Post Independent Staff
Opposition to unitization wins support of Sens. Bennet, Udall
In particular, opponents of large-scale drilling in the area raised objections to an application by SG Interests to “unitize” 18 leases, encompassing roughly 32,000 acres of mineral rights, in a proposed roadless area known as the Lake Ridge section.
Thompson Divide itself encompasses approximately 220,000 acres of remote and relatively undeveloped terrain, including the divide between Thompson Creek, which flows into the Crystal River, and West Divide Creek, which flows into the Colorado south of Silt.
According to attorney Peter Hart of the Wilderness Workshop, 13 of SG Interests’ leases in the Thompson Divide area are set to expire in 2013.
Unitization is a federal process for combining certain mineral lease holdings by one or more companies into a single management unit.
That would allow SG Interests to maintain the leases “for the foreseeable future,” Hart told the Aspen Times in June, explaining that he believes the company wants to prolong the life of the leases through the unitization process.
Robin Guinn, a vice president for SG Interests, countered in a letter to the editor published on June 30 that the company has a reputation for being “environmentally responsible” in its drilling activities in western Colorado.
He maintained that the unitization process is the least potentially harmful way of drilling in the Thompson Divide. It would minimize disturbance and maximize production of gas from fewer wells.
“In no way does the unitization process short-circuit any federal requirements for gas exploration and development on public lands,” Guinn declared in his letter.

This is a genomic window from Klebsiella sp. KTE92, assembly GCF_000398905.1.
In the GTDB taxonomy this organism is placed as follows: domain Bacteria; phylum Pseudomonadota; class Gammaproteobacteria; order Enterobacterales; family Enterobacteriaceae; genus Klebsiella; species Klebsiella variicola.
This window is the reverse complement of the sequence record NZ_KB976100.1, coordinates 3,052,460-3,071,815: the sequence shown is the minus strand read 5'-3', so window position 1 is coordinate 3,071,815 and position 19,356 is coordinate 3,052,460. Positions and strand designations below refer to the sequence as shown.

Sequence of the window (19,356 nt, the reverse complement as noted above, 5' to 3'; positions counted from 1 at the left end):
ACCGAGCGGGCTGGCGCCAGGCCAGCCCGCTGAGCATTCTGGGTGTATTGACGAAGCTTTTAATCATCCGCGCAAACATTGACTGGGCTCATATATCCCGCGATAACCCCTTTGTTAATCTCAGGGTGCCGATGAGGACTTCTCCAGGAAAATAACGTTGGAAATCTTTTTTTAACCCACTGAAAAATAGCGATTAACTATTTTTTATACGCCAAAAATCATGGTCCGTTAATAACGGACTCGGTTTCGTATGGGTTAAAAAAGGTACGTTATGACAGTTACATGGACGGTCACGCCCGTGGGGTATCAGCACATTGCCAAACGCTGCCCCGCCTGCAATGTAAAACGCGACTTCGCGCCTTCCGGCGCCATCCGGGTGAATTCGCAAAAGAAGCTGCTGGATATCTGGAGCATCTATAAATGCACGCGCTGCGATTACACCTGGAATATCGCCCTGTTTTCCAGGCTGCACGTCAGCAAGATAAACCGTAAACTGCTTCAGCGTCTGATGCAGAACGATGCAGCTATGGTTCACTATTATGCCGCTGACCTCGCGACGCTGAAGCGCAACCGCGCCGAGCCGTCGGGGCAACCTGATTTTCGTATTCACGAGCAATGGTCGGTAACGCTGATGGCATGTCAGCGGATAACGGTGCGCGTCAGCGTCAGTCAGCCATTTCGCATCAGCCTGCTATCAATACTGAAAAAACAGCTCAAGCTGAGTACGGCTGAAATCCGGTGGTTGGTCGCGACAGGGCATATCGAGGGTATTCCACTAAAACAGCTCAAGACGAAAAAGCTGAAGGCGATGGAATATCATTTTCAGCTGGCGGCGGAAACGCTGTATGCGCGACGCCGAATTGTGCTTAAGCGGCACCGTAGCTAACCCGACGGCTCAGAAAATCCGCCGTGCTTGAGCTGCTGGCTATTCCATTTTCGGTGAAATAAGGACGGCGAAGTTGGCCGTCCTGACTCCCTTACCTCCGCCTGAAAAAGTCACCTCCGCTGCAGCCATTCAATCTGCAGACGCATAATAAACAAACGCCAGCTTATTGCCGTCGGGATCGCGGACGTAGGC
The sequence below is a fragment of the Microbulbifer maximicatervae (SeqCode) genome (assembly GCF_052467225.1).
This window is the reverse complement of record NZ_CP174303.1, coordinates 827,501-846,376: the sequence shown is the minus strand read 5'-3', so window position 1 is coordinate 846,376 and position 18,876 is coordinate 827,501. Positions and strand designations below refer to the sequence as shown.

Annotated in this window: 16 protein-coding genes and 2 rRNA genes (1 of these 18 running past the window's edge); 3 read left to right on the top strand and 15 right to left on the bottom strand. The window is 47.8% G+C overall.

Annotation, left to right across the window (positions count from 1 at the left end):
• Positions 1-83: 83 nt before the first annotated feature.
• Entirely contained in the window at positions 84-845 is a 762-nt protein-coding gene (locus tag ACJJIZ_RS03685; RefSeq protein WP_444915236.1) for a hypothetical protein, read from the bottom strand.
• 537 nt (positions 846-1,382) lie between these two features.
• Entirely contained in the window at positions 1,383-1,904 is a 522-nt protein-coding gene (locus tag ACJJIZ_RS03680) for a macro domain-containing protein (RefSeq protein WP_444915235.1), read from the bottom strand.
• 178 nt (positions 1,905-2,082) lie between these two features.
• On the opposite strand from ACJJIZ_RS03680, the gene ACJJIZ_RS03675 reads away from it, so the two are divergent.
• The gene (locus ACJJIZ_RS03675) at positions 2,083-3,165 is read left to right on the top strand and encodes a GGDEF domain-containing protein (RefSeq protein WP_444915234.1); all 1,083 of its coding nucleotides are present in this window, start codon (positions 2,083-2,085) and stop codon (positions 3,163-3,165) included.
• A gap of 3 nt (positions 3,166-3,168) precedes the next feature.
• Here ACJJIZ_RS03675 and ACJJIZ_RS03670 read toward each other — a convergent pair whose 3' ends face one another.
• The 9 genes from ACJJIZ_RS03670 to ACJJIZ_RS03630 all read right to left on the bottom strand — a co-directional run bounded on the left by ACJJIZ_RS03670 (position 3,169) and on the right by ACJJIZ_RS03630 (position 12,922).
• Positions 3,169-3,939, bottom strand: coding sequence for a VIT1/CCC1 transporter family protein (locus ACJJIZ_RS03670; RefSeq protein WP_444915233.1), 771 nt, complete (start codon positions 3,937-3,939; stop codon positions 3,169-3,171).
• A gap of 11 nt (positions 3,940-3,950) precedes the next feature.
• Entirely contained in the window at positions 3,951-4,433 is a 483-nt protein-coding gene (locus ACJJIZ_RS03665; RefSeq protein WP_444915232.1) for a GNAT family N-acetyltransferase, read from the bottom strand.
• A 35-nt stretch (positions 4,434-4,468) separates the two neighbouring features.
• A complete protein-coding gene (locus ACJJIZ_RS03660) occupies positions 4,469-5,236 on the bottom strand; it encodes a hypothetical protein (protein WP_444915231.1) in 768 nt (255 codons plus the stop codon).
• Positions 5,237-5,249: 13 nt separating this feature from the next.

A group of activists based in Carbondale, the Thompson Divide Coalition, is fighting the unitization proposal as well as the entire idea of further gas exploration in Thompson Divide.
The coalition is made up of environmentalists, ranchers and recreationists, and hopes to protect the entire area from development of 81 mineral leases covering approximately 105,000 acres.
In support of the TDC’s goals, U.S. Sens. Michael Bennet and Mark Udall wrote to Agriculture Secretary Tom Vilsack and Interior Secretary Ken Salazar asking that the unitization request be delayed and the process be opened up to more comment by the stakeholders involved.
Numerous area governments have sent letters of support for the TDC’s goals, including both Pitkin and Garfield counties, although the Garfield Board of County Commissioners also called on the BLM to move forward with the unitization process as required under federal law.
SG Interests, along with its supporters in the region, is pressing the U.S. Bureau of Land Management, which handles unitization on federal lands, to get on with the process and grant the request.
As of early December, the BLM had not set a timeline for review of the request.